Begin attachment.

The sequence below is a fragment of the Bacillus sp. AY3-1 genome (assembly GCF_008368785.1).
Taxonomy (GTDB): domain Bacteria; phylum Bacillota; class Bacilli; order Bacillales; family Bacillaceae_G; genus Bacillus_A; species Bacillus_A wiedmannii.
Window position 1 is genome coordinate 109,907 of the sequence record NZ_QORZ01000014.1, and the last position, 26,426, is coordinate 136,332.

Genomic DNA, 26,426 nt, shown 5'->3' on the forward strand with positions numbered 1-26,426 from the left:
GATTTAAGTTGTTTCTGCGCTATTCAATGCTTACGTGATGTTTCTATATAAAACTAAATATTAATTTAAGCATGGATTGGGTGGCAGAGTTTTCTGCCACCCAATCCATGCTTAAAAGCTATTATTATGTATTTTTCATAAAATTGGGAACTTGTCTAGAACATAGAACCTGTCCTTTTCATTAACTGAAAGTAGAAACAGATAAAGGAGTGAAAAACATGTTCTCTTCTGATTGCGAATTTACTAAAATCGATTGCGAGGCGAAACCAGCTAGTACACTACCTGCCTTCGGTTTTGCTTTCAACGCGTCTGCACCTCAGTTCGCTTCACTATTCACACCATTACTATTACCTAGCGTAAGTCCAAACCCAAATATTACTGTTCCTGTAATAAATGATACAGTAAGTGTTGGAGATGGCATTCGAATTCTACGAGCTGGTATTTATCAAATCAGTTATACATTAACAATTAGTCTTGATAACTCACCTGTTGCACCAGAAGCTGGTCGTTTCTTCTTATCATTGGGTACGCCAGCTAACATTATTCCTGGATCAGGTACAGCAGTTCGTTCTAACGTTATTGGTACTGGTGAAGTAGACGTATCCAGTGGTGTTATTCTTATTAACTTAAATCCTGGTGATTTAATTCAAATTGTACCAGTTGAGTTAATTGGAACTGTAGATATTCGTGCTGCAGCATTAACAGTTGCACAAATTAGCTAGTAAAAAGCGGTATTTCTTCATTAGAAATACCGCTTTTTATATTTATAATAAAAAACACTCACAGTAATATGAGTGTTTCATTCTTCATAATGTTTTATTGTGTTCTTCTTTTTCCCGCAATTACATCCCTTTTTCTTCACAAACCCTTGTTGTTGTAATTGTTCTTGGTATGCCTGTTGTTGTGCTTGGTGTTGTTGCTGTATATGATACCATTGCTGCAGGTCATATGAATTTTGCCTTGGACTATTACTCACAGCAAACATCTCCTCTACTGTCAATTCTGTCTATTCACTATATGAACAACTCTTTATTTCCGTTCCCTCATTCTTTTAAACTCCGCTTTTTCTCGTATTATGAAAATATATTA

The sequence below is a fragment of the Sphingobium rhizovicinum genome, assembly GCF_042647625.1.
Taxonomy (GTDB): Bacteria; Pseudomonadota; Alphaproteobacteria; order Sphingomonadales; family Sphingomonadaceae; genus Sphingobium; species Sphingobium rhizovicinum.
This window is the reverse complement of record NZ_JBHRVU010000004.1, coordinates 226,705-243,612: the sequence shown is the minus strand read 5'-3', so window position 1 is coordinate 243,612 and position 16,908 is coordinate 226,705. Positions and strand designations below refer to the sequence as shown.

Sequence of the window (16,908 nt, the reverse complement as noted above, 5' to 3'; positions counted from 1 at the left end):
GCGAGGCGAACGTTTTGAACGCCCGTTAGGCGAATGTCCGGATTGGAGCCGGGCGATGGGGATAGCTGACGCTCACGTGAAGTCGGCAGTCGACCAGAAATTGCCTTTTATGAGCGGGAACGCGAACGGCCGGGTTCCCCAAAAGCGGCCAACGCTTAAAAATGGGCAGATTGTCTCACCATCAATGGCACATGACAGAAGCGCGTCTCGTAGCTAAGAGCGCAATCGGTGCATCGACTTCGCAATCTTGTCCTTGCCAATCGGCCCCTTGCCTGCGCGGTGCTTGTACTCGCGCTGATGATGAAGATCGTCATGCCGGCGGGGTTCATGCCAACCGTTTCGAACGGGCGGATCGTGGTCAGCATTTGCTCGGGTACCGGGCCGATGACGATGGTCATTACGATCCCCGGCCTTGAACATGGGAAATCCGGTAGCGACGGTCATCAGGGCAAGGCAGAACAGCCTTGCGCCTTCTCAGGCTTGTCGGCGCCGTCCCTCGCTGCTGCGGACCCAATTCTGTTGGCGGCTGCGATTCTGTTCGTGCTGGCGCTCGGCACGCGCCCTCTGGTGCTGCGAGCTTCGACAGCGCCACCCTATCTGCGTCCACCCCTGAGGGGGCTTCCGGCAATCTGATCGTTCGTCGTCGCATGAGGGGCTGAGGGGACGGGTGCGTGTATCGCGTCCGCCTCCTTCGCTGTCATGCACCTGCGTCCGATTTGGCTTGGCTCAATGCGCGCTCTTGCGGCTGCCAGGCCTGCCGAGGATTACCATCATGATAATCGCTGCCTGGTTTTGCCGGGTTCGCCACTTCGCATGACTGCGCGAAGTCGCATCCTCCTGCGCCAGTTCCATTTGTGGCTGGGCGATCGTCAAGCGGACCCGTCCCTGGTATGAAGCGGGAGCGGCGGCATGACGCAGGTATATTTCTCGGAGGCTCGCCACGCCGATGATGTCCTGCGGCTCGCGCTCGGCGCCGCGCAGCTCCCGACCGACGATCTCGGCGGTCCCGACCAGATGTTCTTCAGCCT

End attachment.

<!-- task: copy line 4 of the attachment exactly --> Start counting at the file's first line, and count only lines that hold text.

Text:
Genomic DNA, 26,426 nt, shown 5'->3' on the forward strand with positions numbered 1-26,426 from the left: